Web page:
SOCHI, Russia — Ready or not, Russia kicks off the Opening Ceremony on Friday as the world turns its attention to Sochi for the costliest Olympic Games in history.
Spectators from all over the world will watch the lavish event and introduction of athletes, marking the official start of the Winter Olympics.
It is expected to feature a light show and music, with organizers hoping the fireworks are restricted to the sky — and not to the Games whose preparation reports have been anything but dazzling.
After anxiety about terror strikes, controversy over gay rights and ridicule over poor preparations, the nation’s officials have maintained that the sites in Sochi are secure.
Sochi will be “the safest place on Earth during the Olympics,” said Dmitry Chernyshenko, head of the Games.
Russian President Vladimir Putin, who was heavily involved in lobbying the International Olympic Committee to hold the Games in the nation, will attend the Ceremony.
“The head of state is expected to declare the Games open during the Ceremony,” said Konstantin Ernst, the main creative producer of the Ceremony. “It is a requirement. And naturally Mr. Putin will be doing just that.”
The Ceremony, the only event scheduled for the day, is scheduled to last about two and a half hours.
“We believe this is going to be a respectable format. It will be very comfortable for the spectators,” he said.
Some 40,000 people will be watching from the stands at Fisht Olympic Stadium in Sochi. And there will be classical music, lots of it.
Russian classical music star Anna Netrebko will perform the Olympic anthem at the Opening Ceremony, Ernst said.
“Most of the Ceremony focuses heavily on Russian classical music,” Ernst said. “Unfortunately, unlike London we cannot boast a plethora of famous world-known pop performers. This is why we are now focusing on what Russia is best known for musically around the world, namely classical music, but of course we have had several generations of popular Russian performers.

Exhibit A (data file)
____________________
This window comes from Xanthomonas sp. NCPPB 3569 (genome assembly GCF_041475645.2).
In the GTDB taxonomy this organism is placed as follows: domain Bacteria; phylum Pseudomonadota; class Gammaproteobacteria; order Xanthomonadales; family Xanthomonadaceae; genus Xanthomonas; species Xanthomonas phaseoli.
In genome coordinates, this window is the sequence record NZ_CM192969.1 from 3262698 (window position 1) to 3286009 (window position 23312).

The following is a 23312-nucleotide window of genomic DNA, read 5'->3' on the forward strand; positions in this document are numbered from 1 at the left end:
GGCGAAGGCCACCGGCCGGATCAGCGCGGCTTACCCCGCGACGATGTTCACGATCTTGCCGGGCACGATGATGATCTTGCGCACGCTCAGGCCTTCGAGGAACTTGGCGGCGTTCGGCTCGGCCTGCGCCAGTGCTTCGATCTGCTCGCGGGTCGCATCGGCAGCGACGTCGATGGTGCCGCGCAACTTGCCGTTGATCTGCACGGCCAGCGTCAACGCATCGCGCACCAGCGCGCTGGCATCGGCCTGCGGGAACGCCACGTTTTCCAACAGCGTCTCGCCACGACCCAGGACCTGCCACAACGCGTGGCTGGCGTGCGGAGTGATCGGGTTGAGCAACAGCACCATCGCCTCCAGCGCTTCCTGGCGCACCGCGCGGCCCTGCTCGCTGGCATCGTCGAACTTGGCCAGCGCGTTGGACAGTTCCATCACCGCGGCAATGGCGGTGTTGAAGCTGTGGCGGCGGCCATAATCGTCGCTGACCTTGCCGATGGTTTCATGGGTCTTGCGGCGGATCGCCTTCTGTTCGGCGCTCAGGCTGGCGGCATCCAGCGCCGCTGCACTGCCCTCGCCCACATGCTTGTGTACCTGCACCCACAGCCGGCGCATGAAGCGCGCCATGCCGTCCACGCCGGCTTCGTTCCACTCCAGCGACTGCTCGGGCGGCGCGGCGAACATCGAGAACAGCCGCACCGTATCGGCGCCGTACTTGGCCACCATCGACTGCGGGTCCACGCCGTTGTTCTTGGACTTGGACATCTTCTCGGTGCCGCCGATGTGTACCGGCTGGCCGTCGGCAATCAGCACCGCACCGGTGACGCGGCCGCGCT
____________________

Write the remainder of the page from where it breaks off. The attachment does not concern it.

A day before, high excitement marked qualification events in the men’s and women’s slopestyle, women’s moguls and team figure skating.
There’s no doubt it’s the issue at the forefront of people’s minds.
Russia has drafted some 37,000 police and security officers to handle security in Sochi. But that’s not been enough to assuage everyone’s fears.
Toothpaste terror: A day after the United States warned of how explosive materials could be concealed in toothpaste or cosmetic tubes, its government Thursday temporarily banned all liquids, gels, aerosols and powders in carry-on luggage on flights between the United States and Russia.
A law enforcement source told CNN the effort is intended as a very targeted response to the threat that became public Wednesday, and should have a minimal impact on the traveling public. The Transportation Security Administration ordered airlines to ban the items from carry-on bags, but allow them in checked bags.
U.S. partnership: Meanwhile, U.S. authorities are working with the Russians and other countries to try to disrupt several possible threats, including the toothpaste tube concern, a U.S. intelligence source said Thursday.
The threats vary in credibility, and the biggest one traces to the group Imarat Kavkaz in Russia, which has publicly said its followers will try to disrupt the Games, the official said.
“The threat stream is credible, I think it’s real,” said Sen. Dianne Feinstein, D-California.
Private protection: The U.S. ski and snowboarding team has hired a private security firm, Global Rescue, to provide protection. It’s not clear how much the firm could do in the event of a major incident, when Russian forces will be in charge. But it has been gathering intelligence on the ground and will provide an extra layer of protection as athletes travel around.
Ships for safety: Meanwhile, two U.S. Navy ships have steamed into the Black Sea, where they will be ready to help if any mass evacuation of U.S. citizens is needed. U.S. security officials have also been working with their Russian counterparts on how to keep the Games safe against the backdrop of a regional separatist movement that has used terrorism in the past and has threatened to use it during Sochi’s Olympic Games.